Professor John R Helliwell: awarded Patterson Prize of the American Crystallographic Association
Congratulations to Professor John R Helliwell who has been awarded the Patterson Prize of the American Crystallographic Association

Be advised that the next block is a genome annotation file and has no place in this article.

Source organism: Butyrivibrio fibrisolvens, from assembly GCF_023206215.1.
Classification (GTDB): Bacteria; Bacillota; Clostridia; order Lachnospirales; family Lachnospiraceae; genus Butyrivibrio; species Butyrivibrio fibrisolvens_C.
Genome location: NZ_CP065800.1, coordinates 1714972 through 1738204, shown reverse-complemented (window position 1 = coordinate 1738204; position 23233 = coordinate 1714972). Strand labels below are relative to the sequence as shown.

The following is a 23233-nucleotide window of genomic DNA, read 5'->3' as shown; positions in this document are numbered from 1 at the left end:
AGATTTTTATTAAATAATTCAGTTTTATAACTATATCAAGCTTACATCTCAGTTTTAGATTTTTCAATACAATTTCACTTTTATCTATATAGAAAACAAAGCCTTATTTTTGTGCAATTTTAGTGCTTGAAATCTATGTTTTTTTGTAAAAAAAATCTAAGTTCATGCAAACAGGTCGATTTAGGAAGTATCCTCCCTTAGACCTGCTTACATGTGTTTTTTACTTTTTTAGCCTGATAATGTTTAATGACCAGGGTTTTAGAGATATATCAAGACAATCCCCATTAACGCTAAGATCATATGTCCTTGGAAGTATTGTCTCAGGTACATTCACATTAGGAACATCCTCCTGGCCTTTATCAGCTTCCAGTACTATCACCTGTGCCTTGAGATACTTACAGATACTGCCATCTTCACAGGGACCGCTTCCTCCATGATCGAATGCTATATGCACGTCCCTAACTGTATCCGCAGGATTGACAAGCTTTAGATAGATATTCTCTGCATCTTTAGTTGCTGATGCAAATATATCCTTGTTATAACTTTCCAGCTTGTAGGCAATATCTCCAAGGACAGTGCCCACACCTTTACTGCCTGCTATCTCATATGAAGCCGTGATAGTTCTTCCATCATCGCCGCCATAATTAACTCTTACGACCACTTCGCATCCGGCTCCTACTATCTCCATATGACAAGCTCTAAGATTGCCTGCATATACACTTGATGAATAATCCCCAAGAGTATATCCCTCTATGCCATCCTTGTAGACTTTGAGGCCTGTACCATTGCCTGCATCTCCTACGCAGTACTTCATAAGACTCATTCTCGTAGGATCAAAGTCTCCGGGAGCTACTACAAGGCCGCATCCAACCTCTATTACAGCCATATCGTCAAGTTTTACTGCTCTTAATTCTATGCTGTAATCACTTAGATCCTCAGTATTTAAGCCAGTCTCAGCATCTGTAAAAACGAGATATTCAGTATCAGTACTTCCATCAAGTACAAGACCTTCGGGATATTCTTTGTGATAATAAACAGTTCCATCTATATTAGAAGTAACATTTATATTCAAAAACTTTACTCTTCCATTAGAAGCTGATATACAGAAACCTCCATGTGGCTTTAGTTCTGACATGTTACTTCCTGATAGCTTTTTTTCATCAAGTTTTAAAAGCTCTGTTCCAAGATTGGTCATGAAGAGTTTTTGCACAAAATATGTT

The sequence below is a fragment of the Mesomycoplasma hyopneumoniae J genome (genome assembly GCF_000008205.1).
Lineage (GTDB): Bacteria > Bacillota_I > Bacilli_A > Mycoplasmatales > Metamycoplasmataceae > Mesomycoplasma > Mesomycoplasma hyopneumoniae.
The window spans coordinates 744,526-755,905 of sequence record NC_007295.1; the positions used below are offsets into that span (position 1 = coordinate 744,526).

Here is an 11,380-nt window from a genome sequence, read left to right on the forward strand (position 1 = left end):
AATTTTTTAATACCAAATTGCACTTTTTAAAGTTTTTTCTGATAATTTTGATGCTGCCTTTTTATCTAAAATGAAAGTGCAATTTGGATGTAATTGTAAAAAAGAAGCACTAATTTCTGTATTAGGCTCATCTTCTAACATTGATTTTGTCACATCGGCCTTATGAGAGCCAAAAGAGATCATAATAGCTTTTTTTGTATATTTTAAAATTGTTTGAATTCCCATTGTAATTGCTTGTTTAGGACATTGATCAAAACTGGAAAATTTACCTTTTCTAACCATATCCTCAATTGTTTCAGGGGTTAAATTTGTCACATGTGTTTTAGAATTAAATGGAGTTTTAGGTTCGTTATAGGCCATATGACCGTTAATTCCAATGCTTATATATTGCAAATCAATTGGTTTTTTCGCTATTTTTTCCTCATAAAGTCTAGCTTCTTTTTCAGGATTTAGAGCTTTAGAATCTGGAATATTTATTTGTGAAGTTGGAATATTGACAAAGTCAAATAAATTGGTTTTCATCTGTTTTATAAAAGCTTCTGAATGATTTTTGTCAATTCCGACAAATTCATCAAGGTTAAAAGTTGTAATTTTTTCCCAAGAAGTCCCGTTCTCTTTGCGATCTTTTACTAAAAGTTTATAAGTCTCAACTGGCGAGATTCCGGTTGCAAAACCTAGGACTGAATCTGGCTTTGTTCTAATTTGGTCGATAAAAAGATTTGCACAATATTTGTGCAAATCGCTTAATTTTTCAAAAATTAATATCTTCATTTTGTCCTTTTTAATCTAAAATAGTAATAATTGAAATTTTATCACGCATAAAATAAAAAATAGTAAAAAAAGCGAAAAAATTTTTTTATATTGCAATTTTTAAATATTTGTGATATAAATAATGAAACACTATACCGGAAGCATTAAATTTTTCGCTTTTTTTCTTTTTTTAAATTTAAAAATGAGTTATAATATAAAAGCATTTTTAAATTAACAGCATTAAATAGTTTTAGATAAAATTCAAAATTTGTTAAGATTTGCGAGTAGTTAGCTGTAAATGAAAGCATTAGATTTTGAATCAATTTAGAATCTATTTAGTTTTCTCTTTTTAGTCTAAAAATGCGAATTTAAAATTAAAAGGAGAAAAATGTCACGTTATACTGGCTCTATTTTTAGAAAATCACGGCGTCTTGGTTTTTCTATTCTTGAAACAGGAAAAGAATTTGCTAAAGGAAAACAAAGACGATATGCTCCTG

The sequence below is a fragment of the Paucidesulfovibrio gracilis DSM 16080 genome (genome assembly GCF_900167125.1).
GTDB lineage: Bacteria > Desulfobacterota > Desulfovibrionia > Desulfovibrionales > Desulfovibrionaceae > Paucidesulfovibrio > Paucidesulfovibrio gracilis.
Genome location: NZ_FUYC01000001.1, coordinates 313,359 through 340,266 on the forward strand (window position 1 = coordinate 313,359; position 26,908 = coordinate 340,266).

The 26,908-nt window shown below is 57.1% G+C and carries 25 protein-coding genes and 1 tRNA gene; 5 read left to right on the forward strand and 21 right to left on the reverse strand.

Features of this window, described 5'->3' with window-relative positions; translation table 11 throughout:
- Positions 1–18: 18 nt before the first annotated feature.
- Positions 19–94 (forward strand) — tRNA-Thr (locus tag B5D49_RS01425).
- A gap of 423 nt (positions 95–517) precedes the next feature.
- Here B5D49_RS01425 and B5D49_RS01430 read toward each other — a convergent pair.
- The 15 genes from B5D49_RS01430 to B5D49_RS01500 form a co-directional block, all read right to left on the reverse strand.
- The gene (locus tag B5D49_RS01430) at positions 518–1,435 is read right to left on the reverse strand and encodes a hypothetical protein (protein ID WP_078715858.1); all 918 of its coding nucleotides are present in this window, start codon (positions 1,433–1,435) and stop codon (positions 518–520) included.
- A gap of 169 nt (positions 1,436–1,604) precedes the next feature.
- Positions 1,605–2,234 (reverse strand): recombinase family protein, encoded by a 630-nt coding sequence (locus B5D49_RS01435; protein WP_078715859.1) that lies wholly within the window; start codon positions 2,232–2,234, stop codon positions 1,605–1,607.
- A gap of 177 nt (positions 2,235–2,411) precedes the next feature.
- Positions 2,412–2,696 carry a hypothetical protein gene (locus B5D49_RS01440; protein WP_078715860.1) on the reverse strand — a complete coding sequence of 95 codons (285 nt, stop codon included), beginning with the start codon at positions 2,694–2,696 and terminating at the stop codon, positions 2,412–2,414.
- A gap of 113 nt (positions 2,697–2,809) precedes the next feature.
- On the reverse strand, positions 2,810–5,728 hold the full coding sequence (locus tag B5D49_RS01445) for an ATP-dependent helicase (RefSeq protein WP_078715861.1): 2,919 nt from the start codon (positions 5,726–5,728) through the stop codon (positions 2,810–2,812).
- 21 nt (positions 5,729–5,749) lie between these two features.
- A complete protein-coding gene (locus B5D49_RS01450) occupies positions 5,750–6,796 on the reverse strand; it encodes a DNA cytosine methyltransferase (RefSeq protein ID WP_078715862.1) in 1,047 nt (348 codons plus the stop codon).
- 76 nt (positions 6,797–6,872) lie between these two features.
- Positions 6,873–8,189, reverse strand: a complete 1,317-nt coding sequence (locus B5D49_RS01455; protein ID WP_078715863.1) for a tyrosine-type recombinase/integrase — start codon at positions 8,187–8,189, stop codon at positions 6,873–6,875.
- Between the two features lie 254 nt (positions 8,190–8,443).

This Prize, awarded every three years, will be presented to John at the ACA Albuquerque meeting to be held in May 2014. The citation for the Award reads “…selected for his pioneering contributions to the instrumentation, methods and applications of synchrotron radiation in macromolecular crystallography.” The ACA Summer Newsletter, recently published, goes on to mention that he has “….nurtured a community of researchers devoted to continuously advancing technological and applicative aspects of synchrotron radiation.” John has been a Joint Appointee for much of his career with the Synchrotron Radiation Source (SRS) at nearby Daresbury Laboratory, commencing in the 1970s. This included two periods as full time staff there rising to Director of SR Science and being in charge of the SRS in 2002. During this time he also worked tirelessly for the UK’s new Diamond Light Source (DLS), based at the Rutherford Appleton Laboratory near Oxford, and chaired the Research Councils Advisory Group input to the DLS Council (via the CCLRC CEO). John worked closely with several USA colleagues over the decades in collaborative research including a NATO funded collaboration with Stanford University and notably also with the University of Alabama in Birmingham, with Cornell University and with Chicago University. His work was highlighted in Scientific American. John’s University of Manchester PhD students played a major role in these research studies. For example:- Dr Ashley Deacon is now at Stanford Synchrotron Radiation Lab, Dr Eddie Snell is at the Hauptmann Woodward Medical Research Institute in Buffalo, Dr Titus Boggon is on the Pharmaceutical Sciences Faculty at Yale University, Dr Michele Cianci is instrument scientist at the EMBL PETRA III project in Hamburg, Dr Matthew Blakeley is the Laue Diffractometer instrument scientist at the Institut Laue Langevin in Grenoble and Dr Stu Fisher, most recently, is an instrument scientist at Diamond Light Source. A shared PhD student (with Dr Bill Hunter, now Prof at Dundee University) is James Naismith, now Prof at St Andrews University. In advisory capacities John is currently Chair of the Spanish Synchrotron Radiation Facility ‘ALBA’ Science Advisory Committee (SAC) and has Chaired the ESRF SAC, and chaired various reviews held at the Advanced Photon Source in Chicago.